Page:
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Thursday, November 24, 2016
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Operators

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Operators are methods

Most operators are actually just methods, so x + y is calling the + method of x with argument y, which would be written x.+(y). If you write a method of your own having semantic meaning of a given operator, you can implement your variant in the class.

As a silly example:

# A class that lets you operate on numbers by name.
class NamedInteger
  name_to_value = { 'one' => 1, 'two' => 2, ... }

  # define the plus method
  def + (left_addend, right_addend)
    name_to_value(left_addend) + name_to_value(right_addend)
  end

  ...
end

When to use && vs. and, || vs. or

Note that there are two ways to express booleans, either && or and, and || or or -- they are often interchangeable, but not always. We'll refer to these as "character" and "word" variants.

The character variants have higher precedence so reduce the need for parentheses in more complex statements helps avoid unexpected errors.

The word variants were originally intended as control flow operators rather than boolean operators. That is, they were designed to be used in chained method statements:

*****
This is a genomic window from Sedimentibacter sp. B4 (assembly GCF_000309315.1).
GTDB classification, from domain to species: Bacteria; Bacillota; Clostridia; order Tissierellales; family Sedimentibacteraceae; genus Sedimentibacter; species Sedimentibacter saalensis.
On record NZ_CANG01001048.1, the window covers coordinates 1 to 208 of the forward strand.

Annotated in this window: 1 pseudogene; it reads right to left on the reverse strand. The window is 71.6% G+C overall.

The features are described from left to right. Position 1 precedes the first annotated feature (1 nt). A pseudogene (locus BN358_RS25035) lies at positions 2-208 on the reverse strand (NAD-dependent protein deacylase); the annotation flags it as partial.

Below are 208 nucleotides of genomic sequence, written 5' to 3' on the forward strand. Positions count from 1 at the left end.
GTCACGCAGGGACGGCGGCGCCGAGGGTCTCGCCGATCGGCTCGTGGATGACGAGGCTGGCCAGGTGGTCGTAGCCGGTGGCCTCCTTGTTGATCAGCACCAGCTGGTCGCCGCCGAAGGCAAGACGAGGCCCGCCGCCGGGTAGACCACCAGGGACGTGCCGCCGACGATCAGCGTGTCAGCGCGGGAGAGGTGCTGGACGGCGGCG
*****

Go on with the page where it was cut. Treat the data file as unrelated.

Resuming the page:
raise 'an error' and return

While they can be used as boolean operators, their lower precedence makes them unpredictable.

Secondly, many rubyists prefer the character variant when creating a boolean expression (one that evaluates to true or false) such as x.nil? || x.empty?. On the other hand, the word variants are preferred in cases where a series of methods are being evaluated, and one may fail. For example a common idiom using the word variant for methods that return nil on failure might look like:

def deliver_email
  # If the first fails, try the backup, and if that works, all good
  deliver_by_primary or deliver_by_backup and return
  # error handling code
end

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